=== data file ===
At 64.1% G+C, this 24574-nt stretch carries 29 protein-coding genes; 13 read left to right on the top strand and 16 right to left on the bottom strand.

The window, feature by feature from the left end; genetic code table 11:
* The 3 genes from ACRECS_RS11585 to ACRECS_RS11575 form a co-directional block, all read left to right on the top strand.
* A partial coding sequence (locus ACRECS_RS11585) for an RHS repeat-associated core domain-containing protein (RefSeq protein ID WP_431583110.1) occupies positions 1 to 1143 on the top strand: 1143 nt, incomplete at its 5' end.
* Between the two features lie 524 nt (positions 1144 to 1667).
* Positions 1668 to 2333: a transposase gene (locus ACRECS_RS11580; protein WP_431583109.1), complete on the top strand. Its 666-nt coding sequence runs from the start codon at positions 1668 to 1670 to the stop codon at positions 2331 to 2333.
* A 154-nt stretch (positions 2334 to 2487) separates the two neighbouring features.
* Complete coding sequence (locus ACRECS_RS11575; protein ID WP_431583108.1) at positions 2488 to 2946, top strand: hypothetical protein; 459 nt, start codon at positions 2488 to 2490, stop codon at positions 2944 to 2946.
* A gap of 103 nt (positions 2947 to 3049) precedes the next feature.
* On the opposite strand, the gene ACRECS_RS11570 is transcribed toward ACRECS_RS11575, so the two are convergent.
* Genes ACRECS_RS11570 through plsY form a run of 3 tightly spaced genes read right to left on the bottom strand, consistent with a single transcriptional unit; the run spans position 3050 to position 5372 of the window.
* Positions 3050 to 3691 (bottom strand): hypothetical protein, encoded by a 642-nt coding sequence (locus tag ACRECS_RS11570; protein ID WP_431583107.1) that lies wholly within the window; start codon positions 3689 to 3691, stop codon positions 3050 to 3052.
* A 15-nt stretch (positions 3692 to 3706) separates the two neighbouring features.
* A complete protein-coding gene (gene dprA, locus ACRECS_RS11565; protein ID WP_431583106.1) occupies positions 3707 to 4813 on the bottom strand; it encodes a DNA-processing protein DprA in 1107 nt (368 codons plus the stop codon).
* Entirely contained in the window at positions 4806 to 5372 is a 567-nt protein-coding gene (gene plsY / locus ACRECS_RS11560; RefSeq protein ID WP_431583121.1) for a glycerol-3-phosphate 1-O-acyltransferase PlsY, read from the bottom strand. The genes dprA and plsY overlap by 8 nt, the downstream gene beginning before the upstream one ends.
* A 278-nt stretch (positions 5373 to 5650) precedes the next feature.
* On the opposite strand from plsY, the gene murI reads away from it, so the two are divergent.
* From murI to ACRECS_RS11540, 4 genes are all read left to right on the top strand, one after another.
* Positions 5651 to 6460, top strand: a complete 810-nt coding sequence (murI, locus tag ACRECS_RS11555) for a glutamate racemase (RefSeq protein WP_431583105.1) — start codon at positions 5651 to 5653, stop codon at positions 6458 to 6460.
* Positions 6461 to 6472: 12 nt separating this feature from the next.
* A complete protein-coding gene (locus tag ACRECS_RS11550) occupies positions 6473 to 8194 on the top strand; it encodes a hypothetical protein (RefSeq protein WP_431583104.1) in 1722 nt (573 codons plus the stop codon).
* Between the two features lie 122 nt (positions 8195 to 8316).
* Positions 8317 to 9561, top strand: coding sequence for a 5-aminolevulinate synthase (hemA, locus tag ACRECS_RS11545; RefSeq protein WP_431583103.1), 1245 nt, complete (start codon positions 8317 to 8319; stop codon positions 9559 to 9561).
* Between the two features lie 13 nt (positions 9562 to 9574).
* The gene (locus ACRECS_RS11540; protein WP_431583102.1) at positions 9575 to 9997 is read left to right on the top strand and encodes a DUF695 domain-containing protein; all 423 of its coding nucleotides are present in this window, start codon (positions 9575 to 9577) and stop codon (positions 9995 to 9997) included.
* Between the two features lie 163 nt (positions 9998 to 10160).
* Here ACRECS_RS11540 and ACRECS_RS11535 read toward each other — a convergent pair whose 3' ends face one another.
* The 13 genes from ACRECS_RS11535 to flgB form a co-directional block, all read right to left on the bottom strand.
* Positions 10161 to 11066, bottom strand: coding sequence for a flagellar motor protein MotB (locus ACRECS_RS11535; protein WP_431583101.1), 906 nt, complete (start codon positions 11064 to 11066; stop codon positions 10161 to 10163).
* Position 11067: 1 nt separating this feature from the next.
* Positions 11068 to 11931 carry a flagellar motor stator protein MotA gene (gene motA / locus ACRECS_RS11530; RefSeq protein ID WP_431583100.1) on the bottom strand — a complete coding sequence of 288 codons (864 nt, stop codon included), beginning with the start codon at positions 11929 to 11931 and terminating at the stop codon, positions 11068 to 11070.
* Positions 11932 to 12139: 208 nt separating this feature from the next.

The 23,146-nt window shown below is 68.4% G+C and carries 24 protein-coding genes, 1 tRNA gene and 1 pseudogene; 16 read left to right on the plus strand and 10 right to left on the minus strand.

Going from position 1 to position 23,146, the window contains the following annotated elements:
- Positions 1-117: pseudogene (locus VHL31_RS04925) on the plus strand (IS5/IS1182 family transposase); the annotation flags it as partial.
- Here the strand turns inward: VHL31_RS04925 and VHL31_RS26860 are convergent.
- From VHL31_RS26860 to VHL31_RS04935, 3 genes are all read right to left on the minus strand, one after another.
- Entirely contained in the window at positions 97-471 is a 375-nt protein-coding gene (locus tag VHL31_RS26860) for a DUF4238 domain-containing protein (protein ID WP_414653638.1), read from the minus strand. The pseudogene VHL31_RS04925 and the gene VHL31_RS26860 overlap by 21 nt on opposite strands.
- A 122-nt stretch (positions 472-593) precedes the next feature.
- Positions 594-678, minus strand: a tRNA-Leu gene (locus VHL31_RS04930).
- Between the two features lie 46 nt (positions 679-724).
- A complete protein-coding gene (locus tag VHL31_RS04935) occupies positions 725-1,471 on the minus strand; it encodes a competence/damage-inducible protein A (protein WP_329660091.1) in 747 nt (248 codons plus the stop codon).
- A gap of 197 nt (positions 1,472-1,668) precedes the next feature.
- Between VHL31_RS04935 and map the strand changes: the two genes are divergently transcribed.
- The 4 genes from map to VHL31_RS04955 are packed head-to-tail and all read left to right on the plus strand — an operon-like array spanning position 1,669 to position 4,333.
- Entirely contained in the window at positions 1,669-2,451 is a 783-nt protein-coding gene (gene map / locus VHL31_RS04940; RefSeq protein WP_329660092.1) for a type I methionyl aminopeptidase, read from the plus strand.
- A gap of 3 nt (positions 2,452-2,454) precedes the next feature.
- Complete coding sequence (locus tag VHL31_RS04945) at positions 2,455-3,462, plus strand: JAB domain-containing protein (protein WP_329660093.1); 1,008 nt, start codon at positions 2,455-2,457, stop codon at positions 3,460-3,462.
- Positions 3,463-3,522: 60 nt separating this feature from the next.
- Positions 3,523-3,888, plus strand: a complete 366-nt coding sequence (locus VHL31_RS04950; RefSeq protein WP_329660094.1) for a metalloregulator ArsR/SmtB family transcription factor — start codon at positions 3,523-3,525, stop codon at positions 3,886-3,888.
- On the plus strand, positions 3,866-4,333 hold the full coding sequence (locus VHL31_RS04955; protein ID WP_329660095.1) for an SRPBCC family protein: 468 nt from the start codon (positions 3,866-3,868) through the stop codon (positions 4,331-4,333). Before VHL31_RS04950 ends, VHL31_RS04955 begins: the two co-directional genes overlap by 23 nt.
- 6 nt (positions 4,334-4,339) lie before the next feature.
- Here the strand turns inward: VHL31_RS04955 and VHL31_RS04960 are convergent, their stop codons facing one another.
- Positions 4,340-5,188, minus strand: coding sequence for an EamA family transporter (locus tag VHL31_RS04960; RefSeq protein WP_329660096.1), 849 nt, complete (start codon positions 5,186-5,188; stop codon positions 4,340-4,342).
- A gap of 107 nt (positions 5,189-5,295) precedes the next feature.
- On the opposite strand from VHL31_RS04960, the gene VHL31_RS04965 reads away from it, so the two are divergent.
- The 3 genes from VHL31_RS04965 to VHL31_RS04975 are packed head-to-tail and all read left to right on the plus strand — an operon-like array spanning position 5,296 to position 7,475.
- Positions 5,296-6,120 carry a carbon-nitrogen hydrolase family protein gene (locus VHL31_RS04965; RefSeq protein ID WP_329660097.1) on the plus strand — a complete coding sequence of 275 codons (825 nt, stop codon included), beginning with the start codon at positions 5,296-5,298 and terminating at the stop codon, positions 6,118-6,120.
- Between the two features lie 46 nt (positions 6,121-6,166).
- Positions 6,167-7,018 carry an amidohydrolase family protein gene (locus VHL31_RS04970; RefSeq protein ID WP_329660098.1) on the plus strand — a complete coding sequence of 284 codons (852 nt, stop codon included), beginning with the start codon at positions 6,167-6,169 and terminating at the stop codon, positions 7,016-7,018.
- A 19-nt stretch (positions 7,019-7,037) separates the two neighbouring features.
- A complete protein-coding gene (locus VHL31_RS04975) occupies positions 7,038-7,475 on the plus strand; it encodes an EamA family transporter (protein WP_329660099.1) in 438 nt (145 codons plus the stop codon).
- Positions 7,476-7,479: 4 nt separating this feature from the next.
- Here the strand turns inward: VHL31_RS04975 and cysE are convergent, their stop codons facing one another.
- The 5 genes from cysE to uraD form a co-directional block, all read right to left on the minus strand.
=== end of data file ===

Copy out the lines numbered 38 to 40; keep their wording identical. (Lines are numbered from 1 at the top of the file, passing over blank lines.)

- Entirely contained in the window at positions 97-471 is a 375-nt protein-coding gene (locus tag VHL31_RS26860) for a DUF4238 domain-containing protein (protein ID WP_414653638.1), read from the minus strand. The pseudogene VHL31_RS04925 and the gene VHL31_RS26860 overlap by 21 nt on opposite strands.
- A 122-nt stretch (positions 472-593) precedes the next feature.
- Positions 594-678, minus strand: a tRNA-Leu gene (locus VHL31_RS04930).